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NOVEMBER 1, 1999: 

The World's Best TV Ads

On-the-air TV commercials are usually bothersome excuses for channel-surfing. As an art form, though, the best ads can be more memorable than any show they interrupt. The British are masters of the form, especially in the comic mode. In British Advertising Films of 1998, an ad for IKEA has British couples with all the stereotypical national traits -- stuffiness, snobbery, obsession with the weather -- being told to buy fun furniture and "stop being so English." It's funny because it's true.

After the best of the best, there's all the rest. The winners of the Cannes 1998 Advertising Film Festival come from 17 countries and put most of the commercials on American TV to shame. Some are shockingly comical, like the German ad for English lessons that shows a family bopping their heads to a song on the radio, oblivious to the English lyrics: "I wanna fuck you in the ass." Other ads are just shocking, like the time-lapse film of what happens to your liver if you aren't an organ donor (think maggots). Ads all have the same aim: to make you do or buy something, and when that urgency meets wit and style, they can outsell anything the big (or small) screen has to offer.

-- Jumana Farouky

The Best Man

Harper Stewart is the master of the forehead kiss. He's just affectionate enough to entice a woman, but he doesn't get too close or committed. He saves his best stuff for the pages of his novel, a thinly veiled account of the loves and lives of his college buddies. When an advance copy of the book falls into the hands of one of those friends, an ambitious TV producer, Harper has to face the music -- hip-hop, in this case, the one thing that distinguishes The Best Man from other strained romantic comedies.

Written and directed by Malcolm D. Lee (and co-produced by his cousin, Spike), the film brings together a set of upwardly mobile buppies for the marriage of football star Lance to the angelic Mia. The wedding weekend gets long indeed for Harper when the groom reads between the lines of the novel and discovers a long-lost liaison between his best man and his bride-to-be. Lee's winning cast (Taye Diggs, Nia Long, Morris Chestnut, Sanaa Lathan) is dazzlingly attractive, but his script burps when it needs to fizz. Only Terrence Howard as Quentin, the resident cynic, transcends the material. His sly, bebop delivery hints at what a less generic, better Best Man could be.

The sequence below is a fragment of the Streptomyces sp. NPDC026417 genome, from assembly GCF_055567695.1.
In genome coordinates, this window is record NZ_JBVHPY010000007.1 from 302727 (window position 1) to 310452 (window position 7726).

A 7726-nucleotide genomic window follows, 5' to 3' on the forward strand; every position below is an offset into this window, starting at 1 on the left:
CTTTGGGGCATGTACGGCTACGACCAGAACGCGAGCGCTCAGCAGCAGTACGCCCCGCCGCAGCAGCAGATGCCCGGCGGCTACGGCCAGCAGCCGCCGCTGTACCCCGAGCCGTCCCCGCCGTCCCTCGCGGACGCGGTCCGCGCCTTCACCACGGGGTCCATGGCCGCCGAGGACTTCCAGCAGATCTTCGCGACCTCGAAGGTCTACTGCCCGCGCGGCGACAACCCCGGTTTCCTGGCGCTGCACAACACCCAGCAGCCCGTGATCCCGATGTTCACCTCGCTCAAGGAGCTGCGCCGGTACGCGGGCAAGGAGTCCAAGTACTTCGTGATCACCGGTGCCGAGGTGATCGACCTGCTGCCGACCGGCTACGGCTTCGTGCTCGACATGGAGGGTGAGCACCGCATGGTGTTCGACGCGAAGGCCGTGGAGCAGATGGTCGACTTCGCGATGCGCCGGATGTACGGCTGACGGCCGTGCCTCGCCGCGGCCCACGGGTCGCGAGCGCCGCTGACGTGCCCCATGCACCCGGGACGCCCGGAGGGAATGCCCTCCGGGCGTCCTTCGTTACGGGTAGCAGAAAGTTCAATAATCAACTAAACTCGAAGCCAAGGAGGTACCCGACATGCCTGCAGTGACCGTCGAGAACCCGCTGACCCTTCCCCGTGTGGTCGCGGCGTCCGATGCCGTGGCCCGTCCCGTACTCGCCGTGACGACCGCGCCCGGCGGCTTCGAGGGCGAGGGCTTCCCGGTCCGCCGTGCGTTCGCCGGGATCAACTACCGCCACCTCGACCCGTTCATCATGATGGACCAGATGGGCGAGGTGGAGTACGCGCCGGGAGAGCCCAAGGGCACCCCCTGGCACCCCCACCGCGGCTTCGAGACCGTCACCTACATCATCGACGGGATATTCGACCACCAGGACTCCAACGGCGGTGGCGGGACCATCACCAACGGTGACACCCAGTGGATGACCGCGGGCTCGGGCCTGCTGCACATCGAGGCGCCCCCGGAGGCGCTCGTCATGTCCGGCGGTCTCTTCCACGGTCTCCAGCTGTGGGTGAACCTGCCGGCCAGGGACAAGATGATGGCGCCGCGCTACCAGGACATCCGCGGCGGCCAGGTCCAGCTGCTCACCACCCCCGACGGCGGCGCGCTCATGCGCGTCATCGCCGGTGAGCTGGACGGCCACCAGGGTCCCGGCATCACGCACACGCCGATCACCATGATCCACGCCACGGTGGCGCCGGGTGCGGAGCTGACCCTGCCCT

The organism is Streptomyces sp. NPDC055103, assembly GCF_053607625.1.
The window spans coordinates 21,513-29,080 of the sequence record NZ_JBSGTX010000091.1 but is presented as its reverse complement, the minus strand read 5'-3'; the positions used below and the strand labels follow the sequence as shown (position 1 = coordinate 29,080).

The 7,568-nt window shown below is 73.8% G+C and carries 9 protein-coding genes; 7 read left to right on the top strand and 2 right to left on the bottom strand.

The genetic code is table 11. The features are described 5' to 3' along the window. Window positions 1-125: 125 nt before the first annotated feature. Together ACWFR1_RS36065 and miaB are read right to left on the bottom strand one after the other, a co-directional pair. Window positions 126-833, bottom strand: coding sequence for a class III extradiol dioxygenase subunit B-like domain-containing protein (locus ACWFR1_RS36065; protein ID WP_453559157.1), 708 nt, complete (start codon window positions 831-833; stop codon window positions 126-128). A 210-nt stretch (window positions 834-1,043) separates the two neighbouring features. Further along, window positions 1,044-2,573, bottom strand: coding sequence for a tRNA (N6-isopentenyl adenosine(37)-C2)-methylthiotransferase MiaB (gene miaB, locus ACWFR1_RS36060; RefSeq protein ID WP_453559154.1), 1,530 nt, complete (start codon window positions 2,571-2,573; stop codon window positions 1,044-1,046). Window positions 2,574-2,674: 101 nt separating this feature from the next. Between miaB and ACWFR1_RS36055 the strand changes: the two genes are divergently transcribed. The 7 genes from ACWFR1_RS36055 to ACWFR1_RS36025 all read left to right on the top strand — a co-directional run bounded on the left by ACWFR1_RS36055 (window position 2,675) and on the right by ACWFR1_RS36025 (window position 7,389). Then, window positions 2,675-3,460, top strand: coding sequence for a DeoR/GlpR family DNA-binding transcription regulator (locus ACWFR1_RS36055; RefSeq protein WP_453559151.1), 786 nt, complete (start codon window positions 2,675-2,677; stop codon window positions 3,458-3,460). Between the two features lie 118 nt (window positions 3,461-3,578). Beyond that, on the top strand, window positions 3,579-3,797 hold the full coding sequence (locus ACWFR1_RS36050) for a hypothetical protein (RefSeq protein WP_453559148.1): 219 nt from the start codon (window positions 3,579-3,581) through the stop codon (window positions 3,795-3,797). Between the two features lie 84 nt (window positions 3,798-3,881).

-- Scott Heller

Princess Mononoke

This myth of chivalry and environmental activism set in medieval Japan rises above the typical anime fare seen in the US. Acclaimed animator Hayao Miyazaki's heart-stopping art direction helped his film break box-office records in Japan -- it's second only to Titanic.

The English translation by Neil Gaiman is nicely voiced by the likes of Claire Danes, Gillian Anderson, and Billy Bob Thornton. Young Ashitaka (Billy Crudup), the last warrior of a dying samurai clan, kills a giant boar that attacks his village. When a strange scar consumes his body, the village wisewoman tells Ashitaka that the boar was a nature-protecting demon, and that to lift the beast's curse he must seek the Great God of the Forest. On his way he meets the princess, also known as San (Danes); an orphan raised by the wolf goddess Moro (with Anderson's husky whisper), she fights to save the forest from encroaching exploitation by iron miners led by her nemesis, Lady Eboshi (Minnie Driver). Ashitaka, who's in love with San and living on borrowed time, must find a way for the villagers and the forest dwellers to live in harmony. Its setting reminiscent of C.S. Lewis's Narnia or Tolkien's Middle Earth, Princess Mononoke resonates with quiet truths rarely channeled by Hollywood.

-- Peg Aloi

Music of the Heart

Does the spectacle of violins on the screen encourage the same in real life? More to the point is whether Wes Craven of Texas Chainsaw Massacre fame can get tears to flow as readily as blood as he makes his first foray into the terrifying realm of tearjerkers. Helping his cause is a resonant true story (the subject of the 1996 Oscar-winning documentary Small Wonders) and Meryl Streep, who's chirpy, snappy, vulnerable, and a wise-ass as Roberta Guaspari, a single mother of two trying to get a job as a violin teacher in a Harlem public school. She gets appointed as a sub by the overburdened skeptical principal (Angela Bassett), and after 10 years of the various disharmonies of self-doubt, a non-committal boyfriend (Aidan Quinn), a captious mother (Cloris Leachman), outraged parents, skinflint bureaucrats, and recalcitrant pupils, she's put together a public-school program responsible for exposing thousands of inner-city kids to the violin.